Jesus Aguilar was a big deal in the first half of the 2018 season. Him and Max Muncy were among two of the most surprising break-outs last year. Jesus started out smoking hot with a .298/.373/.621 slash line, 160 wRC+, and 24 home runs at the break which lead the league at the time. The 28 year old 1st baseman went on to win the fan vote with the help of the creative “Believe in Jesus” slogan.
While Aguilar enjoyed a stellar first half, his second half had much to be desired from. Lucky for him he did not receive too much attention on his 2nd half decline due to a historically good 2nd half the MVP Christian Yelich was having. That being said, regression was imminent from some peripherals in the first half. To begin here just some simple baseline 1st vs 2nd half comparisons.
From this it simply appears he is subject to a lower BABIP and less home runs. His strikeout and walk rates are similar and even in the 2nd half his wRC+ is on the right side of 100. Lets take a look at his plate discipline numbers between the 2 halves:
His plate discipline numbers look to backup the fact that his approach did not change much between the two halves. He was swinging about the same percent of the time. The only noticeable differences were that he was making contact in the zone about 6 percentage less and his first pitch strike percentage was down about 7 percentage points. As for what pitchers threw him, it was nearly the same both halves. He saw slightly less fastballs but as for pitch selection it was pretty similar. During a slump right after the All-star break Aguilar had this to say:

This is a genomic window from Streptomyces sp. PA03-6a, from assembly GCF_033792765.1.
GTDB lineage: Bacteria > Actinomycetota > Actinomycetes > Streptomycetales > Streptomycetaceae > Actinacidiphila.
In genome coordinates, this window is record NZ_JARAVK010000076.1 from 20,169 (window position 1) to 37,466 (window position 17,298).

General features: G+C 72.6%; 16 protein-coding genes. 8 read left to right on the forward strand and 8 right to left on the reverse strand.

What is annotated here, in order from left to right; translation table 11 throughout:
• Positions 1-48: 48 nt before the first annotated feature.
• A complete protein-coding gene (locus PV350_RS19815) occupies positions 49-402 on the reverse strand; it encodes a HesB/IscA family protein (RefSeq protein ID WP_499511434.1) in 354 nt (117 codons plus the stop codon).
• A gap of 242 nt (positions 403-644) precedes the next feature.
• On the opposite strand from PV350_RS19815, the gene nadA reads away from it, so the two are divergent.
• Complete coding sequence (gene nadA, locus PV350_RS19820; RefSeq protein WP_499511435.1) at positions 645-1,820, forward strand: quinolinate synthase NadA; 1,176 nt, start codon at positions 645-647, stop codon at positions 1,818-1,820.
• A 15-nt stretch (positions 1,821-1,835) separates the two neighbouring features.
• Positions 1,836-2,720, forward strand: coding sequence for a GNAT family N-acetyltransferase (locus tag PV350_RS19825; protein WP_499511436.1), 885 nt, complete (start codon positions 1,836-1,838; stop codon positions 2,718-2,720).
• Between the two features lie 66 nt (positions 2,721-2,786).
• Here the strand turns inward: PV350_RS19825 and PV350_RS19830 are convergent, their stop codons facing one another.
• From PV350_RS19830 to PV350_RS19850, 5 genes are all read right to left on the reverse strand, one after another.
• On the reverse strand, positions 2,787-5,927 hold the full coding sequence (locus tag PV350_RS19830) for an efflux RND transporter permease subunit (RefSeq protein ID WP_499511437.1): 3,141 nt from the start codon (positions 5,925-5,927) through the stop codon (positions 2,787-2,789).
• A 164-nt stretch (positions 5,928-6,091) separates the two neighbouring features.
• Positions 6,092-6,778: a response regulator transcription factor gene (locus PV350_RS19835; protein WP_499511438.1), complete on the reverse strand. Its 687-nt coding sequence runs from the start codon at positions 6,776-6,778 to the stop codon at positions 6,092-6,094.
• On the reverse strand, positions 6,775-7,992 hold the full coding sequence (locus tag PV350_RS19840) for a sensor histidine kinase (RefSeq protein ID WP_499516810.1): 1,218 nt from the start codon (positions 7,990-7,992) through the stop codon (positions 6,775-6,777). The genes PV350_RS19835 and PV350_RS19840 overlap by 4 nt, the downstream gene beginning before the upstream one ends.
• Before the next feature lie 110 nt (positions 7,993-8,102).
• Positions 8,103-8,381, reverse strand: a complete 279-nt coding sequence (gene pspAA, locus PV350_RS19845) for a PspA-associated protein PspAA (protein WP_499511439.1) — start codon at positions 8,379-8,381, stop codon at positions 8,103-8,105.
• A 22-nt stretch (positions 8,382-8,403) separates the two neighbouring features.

“I’m missing pitches right in the middle. That’s all on me. That’s all me,” he said. “But those things are going to happen. They pitch good, too. I’m not seeing anything different. I’m just missing my pitches.”
Aguilar is was correct. The pitches he was seeing after the break were not much different. As for location, here are two heat maps from Baseball Savant displaying 1st and 2nd half distributions:
Here’s something! Pitchers starting elevating the ball more one him and throwing more outside. Remember as a kid when coaches always told you as a pitcher to keep the ball low? In today’s game where the players are trying to elevate the ball and have uppercut swings it is more beneficial for a hard throwing pitcher to keep the ball up in the zone. The way pitchers were throwing to him in the 2nd half we were seeing way more of this
than we were of this
In the first half he was hitting the ball about 2 mph harder than after the mid-summer classic but an even bigger difference was that his average launch angle was about 4 degrees higher!
We could go on with almost every player nit picking every little thing between first and second halves. With Aguilar he had such a torrid first half that simply an average second half appeared to be a disappointment. He ended the season with a 3.1 WAR, and while he was not the best defensive first-baseman the league has ever seen he could provide enough offensive production to dismiss the sub par fielding. Looking ahead, Aguilar will not be the player he was in the first half of last season just as Yelich will likely not be the same player he was in the 2nd half of last season. Steamer projects Aguilar to hit .242/.317/.539 with 29 home runs in 2019. No doubt the power is legit, but hitting around .300 should not be expected of him. I wouldn’t say that a resurrection is necessary for Jesus. It is more the fact that he was performing a miracle in the first half of last season.